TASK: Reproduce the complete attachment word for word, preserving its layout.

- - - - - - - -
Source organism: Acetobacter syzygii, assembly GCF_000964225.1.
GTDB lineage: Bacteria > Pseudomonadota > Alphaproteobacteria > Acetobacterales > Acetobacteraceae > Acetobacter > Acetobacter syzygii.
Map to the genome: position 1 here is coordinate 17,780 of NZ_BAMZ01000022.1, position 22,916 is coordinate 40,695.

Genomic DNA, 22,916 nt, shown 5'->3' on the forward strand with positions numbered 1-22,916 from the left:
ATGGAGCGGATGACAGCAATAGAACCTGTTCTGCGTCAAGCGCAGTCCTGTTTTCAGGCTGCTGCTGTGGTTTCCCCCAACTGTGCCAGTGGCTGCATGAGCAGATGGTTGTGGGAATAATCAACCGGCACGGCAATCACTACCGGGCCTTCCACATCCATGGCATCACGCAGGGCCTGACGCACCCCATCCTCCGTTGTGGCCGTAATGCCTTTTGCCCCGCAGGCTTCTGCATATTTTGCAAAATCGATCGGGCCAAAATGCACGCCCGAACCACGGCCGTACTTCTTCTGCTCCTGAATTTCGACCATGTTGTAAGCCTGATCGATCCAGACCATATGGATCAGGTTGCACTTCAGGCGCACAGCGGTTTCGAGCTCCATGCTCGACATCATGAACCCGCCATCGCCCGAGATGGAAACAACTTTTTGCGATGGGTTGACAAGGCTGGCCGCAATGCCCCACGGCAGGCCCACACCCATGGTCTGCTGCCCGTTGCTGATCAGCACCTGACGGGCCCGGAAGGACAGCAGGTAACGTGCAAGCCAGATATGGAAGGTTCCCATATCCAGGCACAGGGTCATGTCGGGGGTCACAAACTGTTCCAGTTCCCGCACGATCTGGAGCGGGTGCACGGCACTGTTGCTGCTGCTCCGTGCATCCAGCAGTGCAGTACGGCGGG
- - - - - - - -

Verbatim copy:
Source organism: Acetobacter syzygii, assembly GCF_000964225.1.
GTDB lineage: Bacteria > Pseudomonadota > Alphaproteobacteria > Acetobacterales > Acetobacteraceae > Acetobacter > Acetobacter syzygii.
Map to the genome: position 1 here is coordinate 17,780 of NZ_BAMZ01000022.1, position 22,916 is coordinate 40,695.

Genomic DNA, 22,916 nt, shown 5'->3' on the forward strand with positions numbered 1-22,916 from the left:
ATGGAGCGGATGACAGCAATAGAACCTGTTCTGCGTCAAGCGCAGTCCTGTTTTCAGGCTGCTGCTGTGGTTTCCCCCAACTGTGCCAGTGGCTGCATGAGCAGATGGTTGTGGGAATAATCAACCGGCACGGCAATCACTACCGGGCCTTCCACATCCATGGCATCACGCAGGGCCTGACGCACCCCATCCTCCGTTGTGGCCGTAATGCCTTTTGCCCCGCAGGCTTCTGCATATTTTGCAAAATCGATCGGGCCAAAATGCACGCCCGAACCACGGCCGTACTTCTTCTGCTCCTGAATTTCGACCATGTTGTAAGCCTGATCGATCCAGACCATATGGATCAGGTTGCACTTCAGGCGCACAGCGGTTTCGAGCTCCATGCTCGACATCATGAACCCGCCATCGCCCGAGATGGAAACAACTTTTTGCGATGGGTTGACAAGGCTGGCCGCAATGCCCCACGGCAGGCCCACACCCATGGTCTGCTGCCCGTTGCTGATCAGCACCTGACGGGCCCGGAAGGACAGCAGGTAACGTGCAAGCCAGATATGGAAGGTTCCCATATCCAGGCACAGGGTCATGTCGGGGGTCACAAACTGTTCCAGTTCCCGCACGATCTGGAGCGGGTGCACGGCACTGTTGCTGCTGCTCCGTGCATCCAGCAGTGCAGTACGGCGGG